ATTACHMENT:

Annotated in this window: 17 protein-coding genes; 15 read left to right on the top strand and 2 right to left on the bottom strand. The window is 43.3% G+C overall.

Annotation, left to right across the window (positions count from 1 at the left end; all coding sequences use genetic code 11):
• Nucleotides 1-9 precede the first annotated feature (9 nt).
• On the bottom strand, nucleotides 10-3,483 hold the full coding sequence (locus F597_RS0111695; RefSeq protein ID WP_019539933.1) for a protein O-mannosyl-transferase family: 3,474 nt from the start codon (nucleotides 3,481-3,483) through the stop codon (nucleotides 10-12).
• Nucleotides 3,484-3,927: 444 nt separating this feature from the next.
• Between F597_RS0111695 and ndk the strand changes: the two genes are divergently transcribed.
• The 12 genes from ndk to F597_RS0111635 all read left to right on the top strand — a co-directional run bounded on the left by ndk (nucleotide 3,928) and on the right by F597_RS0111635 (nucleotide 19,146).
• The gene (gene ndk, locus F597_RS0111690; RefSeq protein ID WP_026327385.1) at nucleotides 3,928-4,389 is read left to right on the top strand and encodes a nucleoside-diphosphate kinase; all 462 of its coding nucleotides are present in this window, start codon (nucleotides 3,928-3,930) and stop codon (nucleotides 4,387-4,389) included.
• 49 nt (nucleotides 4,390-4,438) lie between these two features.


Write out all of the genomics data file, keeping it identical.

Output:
Annotated in this window: 17 protein-coding genes; 15 read left to right on the top strand and 2 right to left on the bottom strand. The window is 43.3% G+C overall.

Annotation, left to right across the window (positions count from 1 at the left end; all coding sequences use genetic code 11):
• Nucleotides 1-9 precede the first annotated feature (9 nt).
• On the bottom strand, nucleotides 10-3,483 hold the full coding sequence (locus F597_RS0111695; RefSeq protein ID WP_019539933.1) for a protein O-mannosyl-transferase family: 3,474 nt from the start codon (nucleotides 3,481-3,483) through the stop codon (nucleotides 10-12).
• Nucleotides 3,484-3,927: 444 nt separating this feature from the next.
• Between F597_RS0111695 and ndk the strand changes: the two genes are divergently transcribed.
• The 12 genes from ndk to F597_RS0111635 all read left to right on the top strand — a co-directional run bounded on the left by ndk (nucleotide 3,928) and on the right by F597_RS0111635 (nucleotide 19,146).
• The gene (gene ndk, locus F597_RS0111690; RefSeq protein ID WP_026327385.1) at nucleotides 3,928-4,389 is read left to right on the top strand and encodes a nucleoside-diphosphate kinase; all 462 of its coding nucleotides are present in this window, start codon (nucleotides 3,928-3,930) and stop codon (nucleotides 4,387-4,389) included.
• 49 nt (nucleotides 4,390-4,438) lie between these two features.